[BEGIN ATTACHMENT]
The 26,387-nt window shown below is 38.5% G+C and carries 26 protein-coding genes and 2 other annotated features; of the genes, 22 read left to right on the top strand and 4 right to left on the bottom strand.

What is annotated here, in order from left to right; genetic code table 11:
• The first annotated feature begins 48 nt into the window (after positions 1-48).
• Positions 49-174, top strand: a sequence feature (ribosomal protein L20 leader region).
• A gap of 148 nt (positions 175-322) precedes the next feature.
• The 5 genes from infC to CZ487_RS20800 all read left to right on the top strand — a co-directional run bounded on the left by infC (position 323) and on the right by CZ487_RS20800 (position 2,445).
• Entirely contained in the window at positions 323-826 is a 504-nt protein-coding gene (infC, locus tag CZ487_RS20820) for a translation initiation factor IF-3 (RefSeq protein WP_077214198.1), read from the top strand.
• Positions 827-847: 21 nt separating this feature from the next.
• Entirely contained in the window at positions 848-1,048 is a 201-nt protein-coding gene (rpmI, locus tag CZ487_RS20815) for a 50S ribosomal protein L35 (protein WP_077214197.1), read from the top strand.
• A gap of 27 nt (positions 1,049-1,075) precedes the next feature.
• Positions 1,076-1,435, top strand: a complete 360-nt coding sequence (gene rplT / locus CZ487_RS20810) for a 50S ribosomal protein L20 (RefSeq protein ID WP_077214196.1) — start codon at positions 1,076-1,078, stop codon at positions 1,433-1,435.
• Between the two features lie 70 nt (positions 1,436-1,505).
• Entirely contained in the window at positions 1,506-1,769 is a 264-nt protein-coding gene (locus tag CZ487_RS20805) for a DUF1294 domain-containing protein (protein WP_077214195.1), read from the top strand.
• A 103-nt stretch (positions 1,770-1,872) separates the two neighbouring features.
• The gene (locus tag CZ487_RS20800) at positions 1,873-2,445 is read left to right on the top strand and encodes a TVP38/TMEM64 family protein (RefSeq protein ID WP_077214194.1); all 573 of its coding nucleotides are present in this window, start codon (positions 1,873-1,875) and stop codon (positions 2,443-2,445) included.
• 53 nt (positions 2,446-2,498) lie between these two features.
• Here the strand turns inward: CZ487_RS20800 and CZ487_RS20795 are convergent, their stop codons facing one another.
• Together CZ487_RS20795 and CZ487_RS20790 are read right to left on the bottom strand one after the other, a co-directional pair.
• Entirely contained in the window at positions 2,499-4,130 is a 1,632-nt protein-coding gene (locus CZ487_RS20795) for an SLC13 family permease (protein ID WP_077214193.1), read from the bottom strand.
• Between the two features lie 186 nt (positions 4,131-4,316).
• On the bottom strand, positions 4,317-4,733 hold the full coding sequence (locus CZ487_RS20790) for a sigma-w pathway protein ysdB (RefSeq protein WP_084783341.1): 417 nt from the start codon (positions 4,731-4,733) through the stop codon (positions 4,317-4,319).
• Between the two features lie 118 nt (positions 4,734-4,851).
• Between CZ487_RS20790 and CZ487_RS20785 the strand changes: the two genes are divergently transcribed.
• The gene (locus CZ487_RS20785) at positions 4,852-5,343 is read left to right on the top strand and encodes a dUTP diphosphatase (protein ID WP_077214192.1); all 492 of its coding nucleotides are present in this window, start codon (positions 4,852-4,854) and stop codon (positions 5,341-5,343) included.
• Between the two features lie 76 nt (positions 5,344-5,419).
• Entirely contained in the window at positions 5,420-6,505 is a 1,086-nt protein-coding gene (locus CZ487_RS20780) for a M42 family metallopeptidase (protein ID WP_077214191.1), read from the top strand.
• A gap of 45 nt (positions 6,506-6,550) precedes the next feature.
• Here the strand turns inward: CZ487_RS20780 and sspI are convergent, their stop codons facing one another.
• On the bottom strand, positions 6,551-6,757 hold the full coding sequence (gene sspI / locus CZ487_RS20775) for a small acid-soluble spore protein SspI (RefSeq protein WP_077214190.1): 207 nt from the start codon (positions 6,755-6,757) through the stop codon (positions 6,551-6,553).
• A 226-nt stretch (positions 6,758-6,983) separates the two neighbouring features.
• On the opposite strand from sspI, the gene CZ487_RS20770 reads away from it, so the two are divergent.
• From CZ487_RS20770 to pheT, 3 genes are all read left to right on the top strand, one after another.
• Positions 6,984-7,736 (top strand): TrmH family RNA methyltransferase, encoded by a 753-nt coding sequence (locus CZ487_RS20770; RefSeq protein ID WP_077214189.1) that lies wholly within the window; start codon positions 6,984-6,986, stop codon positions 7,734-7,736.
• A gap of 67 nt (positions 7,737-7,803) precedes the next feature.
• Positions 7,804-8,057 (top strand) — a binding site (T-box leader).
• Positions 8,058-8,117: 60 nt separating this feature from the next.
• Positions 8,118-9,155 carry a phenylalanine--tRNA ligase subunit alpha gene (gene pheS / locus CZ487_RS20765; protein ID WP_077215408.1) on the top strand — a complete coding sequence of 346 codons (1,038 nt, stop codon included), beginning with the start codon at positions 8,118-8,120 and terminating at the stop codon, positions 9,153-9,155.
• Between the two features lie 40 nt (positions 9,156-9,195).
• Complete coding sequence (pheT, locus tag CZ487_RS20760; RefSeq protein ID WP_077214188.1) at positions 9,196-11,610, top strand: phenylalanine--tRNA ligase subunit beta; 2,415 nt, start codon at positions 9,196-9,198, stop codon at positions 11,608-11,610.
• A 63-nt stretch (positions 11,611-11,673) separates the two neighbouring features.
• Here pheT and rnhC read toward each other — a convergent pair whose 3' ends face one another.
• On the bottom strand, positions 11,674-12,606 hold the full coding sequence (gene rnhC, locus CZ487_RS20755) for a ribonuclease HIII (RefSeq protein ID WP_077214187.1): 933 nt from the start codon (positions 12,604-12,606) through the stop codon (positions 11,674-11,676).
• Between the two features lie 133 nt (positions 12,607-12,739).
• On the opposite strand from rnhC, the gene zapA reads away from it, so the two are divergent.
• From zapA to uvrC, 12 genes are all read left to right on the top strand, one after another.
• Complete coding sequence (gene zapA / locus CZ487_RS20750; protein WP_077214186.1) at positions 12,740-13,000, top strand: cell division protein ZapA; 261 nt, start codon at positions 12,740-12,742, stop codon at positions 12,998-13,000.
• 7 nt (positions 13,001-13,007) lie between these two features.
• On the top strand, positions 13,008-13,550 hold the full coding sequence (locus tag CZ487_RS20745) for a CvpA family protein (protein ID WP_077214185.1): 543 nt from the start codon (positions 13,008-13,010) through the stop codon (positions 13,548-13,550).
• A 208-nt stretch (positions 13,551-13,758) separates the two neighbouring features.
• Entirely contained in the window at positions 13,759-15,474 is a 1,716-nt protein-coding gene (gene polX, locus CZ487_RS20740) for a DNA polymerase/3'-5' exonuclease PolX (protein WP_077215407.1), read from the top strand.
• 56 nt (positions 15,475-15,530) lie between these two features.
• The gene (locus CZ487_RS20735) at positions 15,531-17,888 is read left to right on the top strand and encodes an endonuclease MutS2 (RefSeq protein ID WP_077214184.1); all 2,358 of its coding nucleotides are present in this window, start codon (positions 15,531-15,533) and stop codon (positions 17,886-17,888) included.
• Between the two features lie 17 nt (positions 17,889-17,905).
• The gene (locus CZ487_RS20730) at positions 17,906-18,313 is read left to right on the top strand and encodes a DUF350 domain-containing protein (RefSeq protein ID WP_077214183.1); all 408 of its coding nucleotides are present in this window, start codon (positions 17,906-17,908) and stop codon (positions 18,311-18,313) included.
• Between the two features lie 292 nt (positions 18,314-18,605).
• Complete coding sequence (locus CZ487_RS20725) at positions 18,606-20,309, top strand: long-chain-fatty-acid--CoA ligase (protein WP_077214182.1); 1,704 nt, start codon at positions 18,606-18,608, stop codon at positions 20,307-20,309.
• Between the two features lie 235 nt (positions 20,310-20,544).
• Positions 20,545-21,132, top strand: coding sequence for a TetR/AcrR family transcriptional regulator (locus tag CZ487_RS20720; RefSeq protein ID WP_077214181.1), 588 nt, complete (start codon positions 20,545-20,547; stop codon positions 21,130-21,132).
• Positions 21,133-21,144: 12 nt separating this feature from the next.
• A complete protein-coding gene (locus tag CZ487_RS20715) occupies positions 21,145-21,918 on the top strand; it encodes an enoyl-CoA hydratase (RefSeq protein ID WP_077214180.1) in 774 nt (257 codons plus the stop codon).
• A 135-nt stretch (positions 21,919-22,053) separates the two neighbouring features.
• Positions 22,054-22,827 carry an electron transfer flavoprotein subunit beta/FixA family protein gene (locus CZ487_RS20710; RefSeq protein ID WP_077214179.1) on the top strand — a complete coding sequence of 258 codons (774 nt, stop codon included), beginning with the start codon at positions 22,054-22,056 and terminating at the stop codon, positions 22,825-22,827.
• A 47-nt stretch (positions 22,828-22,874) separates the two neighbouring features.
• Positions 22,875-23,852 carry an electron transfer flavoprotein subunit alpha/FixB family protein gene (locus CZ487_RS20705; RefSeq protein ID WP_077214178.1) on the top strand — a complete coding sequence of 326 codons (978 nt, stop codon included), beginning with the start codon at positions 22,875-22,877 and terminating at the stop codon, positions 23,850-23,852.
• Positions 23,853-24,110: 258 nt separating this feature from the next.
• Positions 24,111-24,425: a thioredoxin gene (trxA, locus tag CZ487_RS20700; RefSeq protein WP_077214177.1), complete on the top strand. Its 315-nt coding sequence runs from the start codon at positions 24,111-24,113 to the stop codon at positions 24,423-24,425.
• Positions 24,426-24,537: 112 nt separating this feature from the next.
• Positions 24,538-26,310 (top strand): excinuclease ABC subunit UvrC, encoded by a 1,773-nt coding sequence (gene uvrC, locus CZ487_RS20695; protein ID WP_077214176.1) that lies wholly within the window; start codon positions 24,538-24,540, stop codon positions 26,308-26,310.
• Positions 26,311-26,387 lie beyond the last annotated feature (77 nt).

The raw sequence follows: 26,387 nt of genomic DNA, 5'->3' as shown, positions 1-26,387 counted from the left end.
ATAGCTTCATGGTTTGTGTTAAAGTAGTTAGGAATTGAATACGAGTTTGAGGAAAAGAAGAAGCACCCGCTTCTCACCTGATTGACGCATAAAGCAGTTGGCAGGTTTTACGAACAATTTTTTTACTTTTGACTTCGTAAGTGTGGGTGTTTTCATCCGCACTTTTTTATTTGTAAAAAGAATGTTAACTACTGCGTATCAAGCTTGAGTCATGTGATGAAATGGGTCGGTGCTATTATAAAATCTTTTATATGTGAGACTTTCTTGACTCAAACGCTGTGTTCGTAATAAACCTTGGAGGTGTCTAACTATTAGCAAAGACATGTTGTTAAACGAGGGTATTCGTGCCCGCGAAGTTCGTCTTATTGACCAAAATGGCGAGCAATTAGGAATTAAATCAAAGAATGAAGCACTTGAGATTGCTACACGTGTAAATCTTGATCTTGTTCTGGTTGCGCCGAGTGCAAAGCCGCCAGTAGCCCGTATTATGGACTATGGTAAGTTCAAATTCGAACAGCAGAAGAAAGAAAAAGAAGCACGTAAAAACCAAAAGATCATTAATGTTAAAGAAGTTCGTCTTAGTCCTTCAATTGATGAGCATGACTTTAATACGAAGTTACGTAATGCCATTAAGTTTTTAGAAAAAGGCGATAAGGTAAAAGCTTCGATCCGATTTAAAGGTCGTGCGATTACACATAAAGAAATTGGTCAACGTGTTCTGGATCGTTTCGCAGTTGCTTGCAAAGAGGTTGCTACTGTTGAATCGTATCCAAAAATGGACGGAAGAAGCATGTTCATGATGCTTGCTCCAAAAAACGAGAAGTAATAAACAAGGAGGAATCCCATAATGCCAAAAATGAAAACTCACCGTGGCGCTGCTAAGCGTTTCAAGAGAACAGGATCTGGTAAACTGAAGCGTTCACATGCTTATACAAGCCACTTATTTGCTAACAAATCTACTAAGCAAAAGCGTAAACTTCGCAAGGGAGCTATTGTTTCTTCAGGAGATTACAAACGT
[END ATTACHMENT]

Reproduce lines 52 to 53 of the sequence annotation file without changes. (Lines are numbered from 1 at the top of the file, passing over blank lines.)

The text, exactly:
• The gene (locus CZ487_RS20735) at positions 15,531-17,888 is read left to right on the top strand and encodes an endonuclease MutS2 (RefSeq protein ID WP_077214184.1); all 2,358 of its coding nucleotides are present in this window, start codon (positions 15,531-15,533) and stop codon (positions 17,886-17,888) included.
• Between the two features lie 17 nt (positions 17,889-17,905).